I was asked to speak in the workshop on Accommodating Diversity in Gender training programmes. This is a great subject for me, allowing me to follow through on inquires I have been involved in over the past dozen years. I have a long history in pushing the envelope in women’s empowerment and more recently in understanding how businesses and institutions benefit from taking into account that people with whom they interact – clients, employees, other stakeholders - are more than one of two things, Man or Woman. People are clients and they are sources of information and they have multiple skills, multiple identities and multiple sources of engagement. In any group of people, the way Men are perceived and the way Women are perceived varies greatly. I notice this in simple interactions. I often hear women experiencing me as powerful and men experiencing me as scary. My identity, in the eyes of others, is fluid. How wild is that!
In my contribution, I brought in the concept of living from a future in which we all live in dignity and respect. If you think that is a new concept, think again. It is actually Article 1 of the Universal Declaration of Human Rights. I find it incredibly compelling to work from that vision and to see what strategies we could implement now that could forward the action. Any one of us can think of something that can forward the action, depending on what our starting point is. In Sweden, for example, a kindergarten has chosen to change the language it uses with little ones. They no longer use the pronouns He or She and instead refer to Friends. Imagine the impact this will have on kids. They will not be forced into gender stereotypical behaviours by the implicit assumptions of the kindergarten staff. Hopefully they will learn that playing with dolls and bashing boxes can be behaviours enjoyed by one and the same person, depending on the mood.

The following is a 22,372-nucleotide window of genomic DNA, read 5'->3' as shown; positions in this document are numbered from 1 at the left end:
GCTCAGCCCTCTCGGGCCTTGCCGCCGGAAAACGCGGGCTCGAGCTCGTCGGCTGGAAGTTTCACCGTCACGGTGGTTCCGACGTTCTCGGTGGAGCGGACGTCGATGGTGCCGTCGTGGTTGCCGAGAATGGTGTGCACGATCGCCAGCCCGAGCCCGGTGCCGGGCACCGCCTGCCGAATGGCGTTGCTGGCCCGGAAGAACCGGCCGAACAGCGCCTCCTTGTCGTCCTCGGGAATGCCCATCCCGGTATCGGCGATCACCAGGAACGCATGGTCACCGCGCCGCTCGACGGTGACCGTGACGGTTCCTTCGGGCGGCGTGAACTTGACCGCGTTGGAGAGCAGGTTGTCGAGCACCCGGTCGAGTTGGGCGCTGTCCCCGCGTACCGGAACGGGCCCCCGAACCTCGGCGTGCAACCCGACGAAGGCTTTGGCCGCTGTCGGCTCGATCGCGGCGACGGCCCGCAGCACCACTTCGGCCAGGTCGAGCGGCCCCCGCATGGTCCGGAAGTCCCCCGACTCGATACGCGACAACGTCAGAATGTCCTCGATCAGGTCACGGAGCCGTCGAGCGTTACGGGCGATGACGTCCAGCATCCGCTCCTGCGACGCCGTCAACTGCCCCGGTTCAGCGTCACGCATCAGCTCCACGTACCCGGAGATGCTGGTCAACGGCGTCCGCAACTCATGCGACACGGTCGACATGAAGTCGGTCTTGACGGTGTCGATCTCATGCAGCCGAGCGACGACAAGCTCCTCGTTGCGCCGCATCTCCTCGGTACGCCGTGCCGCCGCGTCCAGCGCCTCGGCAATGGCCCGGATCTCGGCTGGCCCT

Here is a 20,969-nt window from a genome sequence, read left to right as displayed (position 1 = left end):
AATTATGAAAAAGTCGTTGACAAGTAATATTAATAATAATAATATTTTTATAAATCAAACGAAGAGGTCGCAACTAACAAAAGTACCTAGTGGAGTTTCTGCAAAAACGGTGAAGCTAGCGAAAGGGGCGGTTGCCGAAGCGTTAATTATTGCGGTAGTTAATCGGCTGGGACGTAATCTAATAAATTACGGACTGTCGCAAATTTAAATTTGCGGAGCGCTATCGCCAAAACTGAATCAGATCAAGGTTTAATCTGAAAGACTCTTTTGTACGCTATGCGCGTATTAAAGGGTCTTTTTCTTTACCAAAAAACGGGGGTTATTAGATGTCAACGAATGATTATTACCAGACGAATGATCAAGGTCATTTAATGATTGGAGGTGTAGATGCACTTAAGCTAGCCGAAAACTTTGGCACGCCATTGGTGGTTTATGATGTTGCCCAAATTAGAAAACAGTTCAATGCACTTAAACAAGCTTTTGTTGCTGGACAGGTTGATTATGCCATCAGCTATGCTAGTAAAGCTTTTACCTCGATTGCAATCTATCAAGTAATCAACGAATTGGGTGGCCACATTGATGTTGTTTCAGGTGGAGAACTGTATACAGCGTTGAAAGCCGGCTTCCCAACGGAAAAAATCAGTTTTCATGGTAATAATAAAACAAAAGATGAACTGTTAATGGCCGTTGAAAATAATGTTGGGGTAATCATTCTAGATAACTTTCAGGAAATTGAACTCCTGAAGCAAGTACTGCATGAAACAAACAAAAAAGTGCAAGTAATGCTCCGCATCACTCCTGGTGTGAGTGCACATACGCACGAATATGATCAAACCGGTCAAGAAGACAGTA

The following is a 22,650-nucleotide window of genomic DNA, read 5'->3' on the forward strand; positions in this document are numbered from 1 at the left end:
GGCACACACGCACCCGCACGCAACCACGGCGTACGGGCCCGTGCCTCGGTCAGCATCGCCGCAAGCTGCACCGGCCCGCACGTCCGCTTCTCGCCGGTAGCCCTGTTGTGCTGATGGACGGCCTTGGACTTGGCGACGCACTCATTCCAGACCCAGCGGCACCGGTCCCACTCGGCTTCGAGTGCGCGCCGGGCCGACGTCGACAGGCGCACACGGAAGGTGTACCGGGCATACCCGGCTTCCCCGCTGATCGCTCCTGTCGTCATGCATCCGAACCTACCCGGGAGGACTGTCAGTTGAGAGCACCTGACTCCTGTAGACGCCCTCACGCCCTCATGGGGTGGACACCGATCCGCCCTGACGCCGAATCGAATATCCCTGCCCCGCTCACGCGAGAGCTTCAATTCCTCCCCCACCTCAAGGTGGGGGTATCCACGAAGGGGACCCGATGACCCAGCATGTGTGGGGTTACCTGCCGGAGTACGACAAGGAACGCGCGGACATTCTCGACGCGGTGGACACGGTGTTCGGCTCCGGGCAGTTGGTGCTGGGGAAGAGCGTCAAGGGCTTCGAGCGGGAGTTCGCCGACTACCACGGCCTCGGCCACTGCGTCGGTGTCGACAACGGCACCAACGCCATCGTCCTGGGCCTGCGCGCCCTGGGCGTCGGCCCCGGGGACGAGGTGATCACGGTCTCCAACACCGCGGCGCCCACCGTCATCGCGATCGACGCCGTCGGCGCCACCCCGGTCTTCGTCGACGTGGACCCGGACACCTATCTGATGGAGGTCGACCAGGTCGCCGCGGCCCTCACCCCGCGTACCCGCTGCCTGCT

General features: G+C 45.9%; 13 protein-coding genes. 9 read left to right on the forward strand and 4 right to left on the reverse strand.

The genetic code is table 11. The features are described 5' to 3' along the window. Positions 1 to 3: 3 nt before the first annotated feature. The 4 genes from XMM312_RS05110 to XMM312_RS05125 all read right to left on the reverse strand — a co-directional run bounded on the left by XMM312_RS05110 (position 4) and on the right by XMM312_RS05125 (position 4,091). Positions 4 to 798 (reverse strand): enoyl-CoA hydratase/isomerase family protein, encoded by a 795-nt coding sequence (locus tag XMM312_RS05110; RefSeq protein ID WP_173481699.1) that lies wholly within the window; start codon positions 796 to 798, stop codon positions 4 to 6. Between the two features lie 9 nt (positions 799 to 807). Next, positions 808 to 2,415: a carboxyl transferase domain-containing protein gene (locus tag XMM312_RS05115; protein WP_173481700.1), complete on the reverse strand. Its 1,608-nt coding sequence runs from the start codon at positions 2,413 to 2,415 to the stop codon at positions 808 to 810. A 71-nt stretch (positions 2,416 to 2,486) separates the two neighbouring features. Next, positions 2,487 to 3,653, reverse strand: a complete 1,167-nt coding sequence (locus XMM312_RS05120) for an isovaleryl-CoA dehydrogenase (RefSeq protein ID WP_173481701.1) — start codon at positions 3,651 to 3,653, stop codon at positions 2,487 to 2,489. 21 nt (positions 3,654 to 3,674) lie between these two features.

As I was researching my presentation I came across an article on how 50% of the kids in craft classes in UK primary schools are boys. One of them was a football player who loves knitting because it gives him peaceful time. He is not required to run around and push and kick at all times and he loves it. The simple strategy of having knitting clubs at schools can contribute to developing a new notion of what being Boy is.
In the end, the notion of who belongs in a boardroom will change.
I am grateful to Helga Christian and Landmark Education for the outstanding training session I recently attended, called Transforming Yesterdays Strategies, where we explored sex stereotypes and how they affect our reality. As children we develop strategies around being boy, or being girl. We tend to keep and strengthen the strategies, mostly because no-one ever tells us that we can choose to keep them or get rid of them and take on different strategies. We have, certainly as adults, the ability to reject strategies that don’t work for us and our communities, and bringing this element of choice into gender training is powerful.
More and more companies are inquiring into and developing the business case for diversity. It is taking the discussion on mainstreaming gender to a new level. In today’s wrap-up of the conference, the moderator noted that the issue of diversity was one of two "Hot Issues" of debate during the conference and added that he expected it to be a source of change in how companies, public institutions and civil society organisations reconstruct their relationship to gender.
I have every hope that this is the pathway to a world where all of us live in dignity and respect.